A convenience and a delight!

At some point while raising my childen, a trip to the “corner store” became a special destination. I think we went there as a reward for good behavior, maybe after a good report card, or sometimes combined with a trip to the library. The corner store was nothing more than the gas station convenience store a few miles down the road. At least that’s how it looked through my adult eyes. Why does it have a special appeal when you’re growing up?

Just walk in the door and you’ll remember. It’s aisles and aisles of candy, cookies, soda, icees, chips, nuts, hot dogs, donuts, and ice cream. It’s every treat you can imagine crammed into a very small piece of real estate, practically heaven on earth. Even as an adult, just walk in the door and your eyes are drawn to coffee, beer, cigarettes and lottery tickets, as well as all the things listed above. Like I said, heaven on earth!

These folks know what they are doing. They know that as soon as you walk past all of that on your way to the bathroom, you’ll definitely buy something on the way out. The store won’t make much money on gas, but the profit on snacks and soda is huge.

Yes, these folks know what they are doing. That’s why the Buc-ees franchise will do very well as it moves out of Texas into other states, including my home state of Florida. Before long, we’ll have two Buc-ees within half an hour drive of my home.

Yes, technically Buc-ees is a gas station convenience store, but it is about the size of three Walmart stores. It has all the heavenly treats mentioned above plus clothing, furniture, souvenirs, toys, sporting goods, tools and automotive supplies and more. Though we stopped at Buc-ees just outside of Dallas to fuel up for our ride home, we left with nuts, barbecue sandwiches, some homemade potato chips, kolachis and a tub of chicken salad. And we saw Buc-ee the beaver himself, who was making an appearance at the store. Buc-ees is much more than a convenience store. It’s a destination for a fun family outing. Yes, everything is bigger in Texas, espcially the convenience store.

I remember when a 7-11 was built in my hometown of Ridley Park probably sometime in the 1960’s. We thought that was the coolest thing ever. Imagine, a convenience store open from early in the morning til late at night! You could go just about any time to get milk or bread or soda. And they had Slurpees. They were new and they were fantastic! I don’t know how they made them then and I don’t know how they make them now, but I still think they are delicious.

Just a few years ago, the Wawa chain began building stores in Florida. People here went berserk. I couldn’t figure out what the big deal was. I grew up a few miles from the dairy farm that would become the “town” of Wawa. Back then, life was shifting from having milk delivered to your home in a glass container (now that was convenience!) to going to a Wawa store to buy a gallon in a plastic jug.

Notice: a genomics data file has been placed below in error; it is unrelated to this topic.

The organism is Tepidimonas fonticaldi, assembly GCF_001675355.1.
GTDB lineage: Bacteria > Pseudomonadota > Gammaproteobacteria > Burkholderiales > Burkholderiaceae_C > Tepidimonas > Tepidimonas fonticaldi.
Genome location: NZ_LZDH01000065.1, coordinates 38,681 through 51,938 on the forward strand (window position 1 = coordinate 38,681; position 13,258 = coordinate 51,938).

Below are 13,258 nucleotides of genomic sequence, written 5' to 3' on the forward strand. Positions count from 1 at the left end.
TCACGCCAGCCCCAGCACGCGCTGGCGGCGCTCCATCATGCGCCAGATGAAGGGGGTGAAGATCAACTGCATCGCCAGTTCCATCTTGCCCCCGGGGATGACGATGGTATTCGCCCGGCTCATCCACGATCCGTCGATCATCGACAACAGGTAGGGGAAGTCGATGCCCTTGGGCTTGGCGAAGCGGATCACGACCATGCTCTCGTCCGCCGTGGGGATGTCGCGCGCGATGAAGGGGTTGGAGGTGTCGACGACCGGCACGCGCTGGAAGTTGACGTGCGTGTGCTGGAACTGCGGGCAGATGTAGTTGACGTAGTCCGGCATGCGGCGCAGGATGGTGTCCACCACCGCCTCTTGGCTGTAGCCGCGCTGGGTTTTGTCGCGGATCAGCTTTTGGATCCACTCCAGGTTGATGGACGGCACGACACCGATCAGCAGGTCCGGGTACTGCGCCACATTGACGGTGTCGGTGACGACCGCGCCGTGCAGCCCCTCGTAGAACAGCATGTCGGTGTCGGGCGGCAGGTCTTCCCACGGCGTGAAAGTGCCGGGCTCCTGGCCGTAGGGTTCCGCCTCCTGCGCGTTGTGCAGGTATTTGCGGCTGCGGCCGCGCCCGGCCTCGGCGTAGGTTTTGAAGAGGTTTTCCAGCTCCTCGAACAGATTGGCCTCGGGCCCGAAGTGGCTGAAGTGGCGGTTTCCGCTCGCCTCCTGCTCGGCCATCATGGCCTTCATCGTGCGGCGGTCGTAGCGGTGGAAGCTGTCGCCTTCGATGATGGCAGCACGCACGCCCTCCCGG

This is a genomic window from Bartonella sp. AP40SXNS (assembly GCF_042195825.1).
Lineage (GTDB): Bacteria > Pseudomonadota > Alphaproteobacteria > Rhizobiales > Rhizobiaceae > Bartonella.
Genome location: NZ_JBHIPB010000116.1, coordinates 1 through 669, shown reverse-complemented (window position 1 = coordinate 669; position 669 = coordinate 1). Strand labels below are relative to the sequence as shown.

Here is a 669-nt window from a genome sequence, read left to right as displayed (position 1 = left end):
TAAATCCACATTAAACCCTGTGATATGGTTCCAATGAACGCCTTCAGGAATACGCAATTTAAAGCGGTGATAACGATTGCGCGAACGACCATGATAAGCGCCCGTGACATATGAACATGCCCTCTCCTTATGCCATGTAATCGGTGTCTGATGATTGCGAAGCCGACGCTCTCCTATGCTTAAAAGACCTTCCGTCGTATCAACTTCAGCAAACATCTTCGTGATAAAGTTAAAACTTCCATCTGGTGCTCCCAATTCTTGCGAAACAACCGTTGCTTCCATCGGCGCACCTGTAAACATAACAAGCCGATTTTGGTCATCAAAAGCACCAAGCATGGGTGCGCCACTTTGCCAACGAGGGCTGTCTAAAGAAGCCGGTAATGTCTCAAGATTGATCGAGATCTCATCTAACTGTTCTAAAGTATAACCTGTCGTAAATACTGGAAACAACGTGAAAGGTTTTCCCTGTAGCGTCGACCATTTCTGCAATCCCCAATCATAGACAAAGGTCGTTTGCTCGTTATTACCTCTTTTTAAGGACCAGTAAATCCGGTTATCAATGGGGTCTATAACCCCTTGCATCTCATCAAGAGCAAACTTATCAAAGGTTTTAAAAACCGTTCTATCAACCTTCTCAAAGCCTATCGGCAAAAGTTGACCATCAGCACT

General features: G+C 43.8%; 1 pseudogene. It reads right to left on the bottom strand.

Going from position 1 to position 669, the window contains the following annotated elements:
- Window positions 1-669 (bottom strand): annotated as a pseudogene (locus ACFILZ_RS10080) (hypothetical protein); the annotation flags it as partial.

As a grown-up, I mostly avoid convenience stores. For me they are a necessary travel evil. Sometimes the bathrooms are clean-ish. But not often. Sometimes the coffee is tolerable. But not often. Sometimes you get to see Buc-ee the beaver. But not often. However, the kid in me is hopeful.

Help! I’m being held hostage by product reviews!

In the good old days before online shopping, I would go to the store, look over the available products, and select one to buy. I’d pick the one that looked good, felt good, and was priced right. Do you remember those days?

I shop on line now. As do many of you. This means I buy a lot of things sight unseen. So I read the reviews. Positive reviews. Negative reviews. And some in-between. In a crazy, scary way, these reviews control my purchases. People I don’t even know are controlling my shopping habits.

And here is what I have noticed: negative reviews wield much power over me. A product may have, let’s say, one hundred reviews. 90% are four or five stars. I will read the one star reviews, the ten percent, to learn why this product is junk and the seller a piece of slime.

The negative responses usually go something like this:

  • “Worked for ten minutes, then quit.”
  • “Instructions were vague; assembly took three days.”
  • “Poor quality, missing pieces, shoddy craftsmanship, disappointing purchase.”
  • “Too hot” “Too cold” “Too hard” ” Too soft” “Too big” “Too small” (Goldilocks responses.)
  • “Arrived broken, seller unresponsive, and my life sucks.”

You know what? I tend to listen to the negative. I read about all the things that go wrong, and decide I need to buy something else. Something better. Something of quality. Whatever. People I don’t even know are controlling my shopping habits!

OK, Bill, take a deep breath. Who is writing these reviews? “Verified purchasers?” How do I know that’s true? Satisfied customers? Unsatisfied customers? Who knows.

Most of the time – the majority of the time – I’ve been happy with my purchases. And they had nothing to do with the reviews. I am not a bad judge of quality. I know that my purchase comes from China (duh!). And I know I can send it back for a refund. No harm. No foul.

You can either choose to be controlled by someone else’s opinion. Or your own discernment. My inner voice is valid, too.